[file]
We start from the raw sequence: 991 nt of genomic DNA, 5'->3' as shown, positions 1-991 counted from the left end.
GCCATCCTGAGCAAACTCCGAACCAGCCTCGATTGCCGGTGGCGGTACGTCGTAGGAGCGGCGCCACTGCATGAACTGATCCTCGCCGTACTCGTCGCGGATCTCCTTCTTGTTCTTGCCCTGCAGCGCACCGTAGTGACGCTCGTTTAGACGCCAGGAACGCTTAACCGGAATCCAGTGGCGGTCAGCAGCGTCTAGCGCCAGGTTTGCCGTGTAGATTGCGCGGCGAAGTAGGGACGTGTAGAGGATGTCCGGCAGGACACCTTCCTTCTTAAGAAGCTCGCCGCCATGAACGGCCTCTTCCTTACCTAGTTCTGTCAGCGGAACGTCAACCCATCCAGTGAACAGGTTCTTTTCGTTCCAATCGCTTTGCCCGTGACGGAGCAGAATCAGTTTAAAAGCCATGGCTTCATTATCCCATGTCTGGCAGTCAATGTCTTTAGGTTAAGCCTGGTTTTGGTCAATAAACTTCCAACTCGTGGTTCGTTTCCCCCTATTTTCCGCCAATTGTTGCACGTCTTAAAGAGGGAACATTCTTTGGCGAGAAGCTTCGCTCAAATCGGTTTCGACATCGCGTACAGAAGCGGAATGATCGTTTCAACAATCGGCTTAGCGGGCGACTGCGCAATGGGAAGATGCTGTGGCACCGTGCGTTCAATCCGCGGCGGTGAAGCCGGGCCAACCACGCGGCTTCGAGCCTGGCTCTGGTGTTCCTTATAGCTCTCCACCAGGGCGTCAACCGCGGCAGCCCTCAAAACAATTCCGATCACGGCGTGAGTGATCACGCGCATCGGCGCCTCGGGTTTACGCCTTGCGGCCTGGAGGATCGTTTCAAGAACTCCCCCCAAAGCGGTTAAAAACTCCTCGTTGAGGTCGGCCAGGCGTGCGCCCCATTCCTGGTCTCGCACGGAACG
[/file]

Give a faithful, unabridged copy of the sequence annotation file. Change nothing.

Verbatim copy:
We start from the raw sequence: 991 nt of genomic DNA, 5'->3' as shown, positions 1-991 counted from the left end.
GCCATCCTGAGCAAACTCCGAACCAGCCTCGATTGCCGGTGGCGGTACGTCGTAGGAGCGGCGCCACTGCATGAACTGATCCTCGCCGTACTCGTCGCGGATCTCCTTCTTGTTCTTGCCCTGCAGCGCACCGTAGTGACGCTCGTTTAGACGCCAGGAACGCTTAACCGGAATCCAGTGGCGGTCAGCAGCGTCTAGCGCCAGGTTTGCCGTGTAGATTGCGCGGCGAAGTAGGGACGTGTAGAGGATGTCCGGCAGGACACCTTCCTTCTTAAGAAGCTCGCCGCCATGAACGGCCTCTTCCTTACCTAGTTCTGTCAGCGGAACGTCAACCCATCCAGTGAACAGGTTCTTTTCGTTCCAATCGCTTTGCCCGTGACGGAGCAGAATCAGTTTAAAAGCCATGGCTTCATTATCCCATGTCTGGCAGTCAATGTCTTTAGGTTAAGCCTGGTTTTGGTCAATAAACTTCCAACTCGTGGTTCGTTTCCCCCTATTTTCCGCCAATTGTTGCACGTCTTAAAGAGGGAACATTCTTTGGCGAGAAGCTTCGCTCAAATCGGTTTCGACATCGCGTACAGAAGCGGAATGATCGTTTCAACAATCGGCTTAGCGGGCGACTGCGCAATGGGAAGATGCTGTGGCACCGTGCGTTCAATCCGCGGCGGTGAAGCCGGGCCAACCACGCGGCTTCGAGCCTGGCTCTGGTGTTCCTTATAGCTCTCCACCAGGGCGTCAACCGCGGCAGCCCTCAAAACAATTCCGATCACGGCGTGAGTGATCACGCGCATCGGCGCCTCGGGTTTACGCCTTGCGGCCTGGAGGATCGTTTCAAGAACTCCCCCCAAAGCGGTTAAAAACTCCTCGTTGAGGTCGGCCAGGCGTGCGCCCCATTCCTGGTCTCGCACGGAACG